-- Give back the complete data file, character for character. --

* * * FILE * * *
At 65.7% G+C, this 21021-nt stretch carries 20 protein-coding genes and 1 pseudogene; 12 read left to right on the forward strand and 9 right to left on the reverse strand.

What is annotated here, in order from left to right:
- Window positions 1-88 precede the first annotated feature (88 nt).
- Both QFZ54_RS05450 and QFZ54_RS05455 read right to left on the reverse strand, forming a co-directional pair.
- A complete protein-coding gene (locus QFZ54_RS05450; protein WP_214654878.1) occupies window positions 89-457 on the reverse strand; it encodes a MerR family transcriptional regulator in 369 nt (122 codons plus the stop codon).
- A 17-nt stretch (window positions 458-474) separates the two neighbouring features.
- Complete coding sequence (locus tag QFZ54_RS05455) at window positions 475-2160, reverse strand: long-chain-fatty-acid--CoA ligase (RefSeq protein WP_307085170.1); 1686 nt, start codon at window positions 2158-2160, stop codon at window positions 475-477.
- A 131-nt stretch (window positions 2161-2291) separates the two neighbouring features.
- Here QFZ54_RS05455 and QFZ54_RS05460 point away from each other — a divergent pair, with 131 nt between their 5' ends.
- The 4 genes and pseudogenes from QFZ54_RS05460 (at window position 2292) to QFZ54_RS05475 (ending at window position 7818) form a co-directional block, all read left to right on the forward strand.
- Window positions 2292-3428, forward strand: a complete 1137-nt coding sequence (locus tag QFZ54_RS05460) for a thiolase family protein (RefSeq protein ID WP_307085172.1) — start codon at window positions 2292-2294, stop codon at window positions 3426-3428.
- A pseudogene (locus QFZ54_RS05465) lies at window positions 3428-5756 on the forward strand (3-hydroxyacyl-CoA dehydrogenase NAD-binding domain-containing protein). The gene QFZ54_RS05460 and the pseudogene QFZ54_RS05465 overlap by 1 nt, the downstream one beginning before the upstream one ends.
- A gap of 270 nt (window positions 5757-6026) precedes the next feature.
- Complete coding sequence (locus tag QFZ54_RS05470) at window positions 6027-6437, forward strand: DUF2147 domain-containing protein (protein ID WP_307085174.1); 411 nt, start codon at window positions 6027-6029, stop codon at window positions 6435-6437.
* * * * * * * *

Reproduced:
At 65.7% G+C, this 21021-nt stretch carries 20 protein-coding genes and 1 pseudogene; 12 read left to right on the forward strand and 9 right to left on the reverse strand.

What is annotated here, in order from left to right:
- Window positions 1-88 precede the first annotated feature (88 nt).
- Both QFZ54_RS05450 and QFZ54_RS05455 read right to left on the reverse strand, forming a co-directional pair.
- A complete protein-coding gene (locus QFZ54_RS05450; protein WP_214654878.1) occupies window positions 89-457 on the reverse strand; it encodes a MerR family transcriptional regulator in 369 nt (122 codons plus the stop codon).
- A 17-nt stretch (window positions 458-474) separates the two neighbouring features.
- Complete coding sequence (locus tag QFZ54_RS05455) at window positions 475-2160, reverse strand: long-chain-fatty-acid--CoA ligase (RefSeq protein WP_307085170.1); 1686 nt, start codon at window positions 2158-2160, stop codon at window positions 475-477.
- A 131-nt stretch (window positions 2161-2291) separates the two neighbouring features.
- Here QFZ54_RS05455 and QFZ54_RS05460 point away from each other — a divergent pair, with 131 nt between their 5' ends.
- The 4 genes and pseudogenes from QFZ54_RS05460 (at window position 2292) to QFZ54_RS05475 (ending at window position 7818) form a co-directional block, all read left to right on the forward strand.
- Window positions 2292-3428, forward strand: a complete 1137-nt coding sequence (locus tag QFZ54_RS05460) for a thiolase family protein (RefSeq protein ID WP_307085172.1) — start codon at window positions 2292-2294, stop codon at window positions 3426-3428.
- A pseudogene (locus QFZ54_RS05465) lies at window positions 3428-5756 on the forward strand (3-hydroxyacyl-CoA dehydrogenase NAD-binding domain-containing protein). The gene QFZ54_RS05460 and the pseudogene QFZ54_RS05465 overlap by 1 nt, the downstream one beginning before the upstream one ends.
- A gap of 270 nt (window positions 5757-6026) precedes the next feature.
- Complete coding sequence (locus tag QFZ54_RS05470) at window positions 6027-6437, forward strand: DUF2147 domain-containing protein (protein ID WP_307085174.1); 411 nt, start codon at window positions 6027-6029, stop codon at window positions 6435-6437.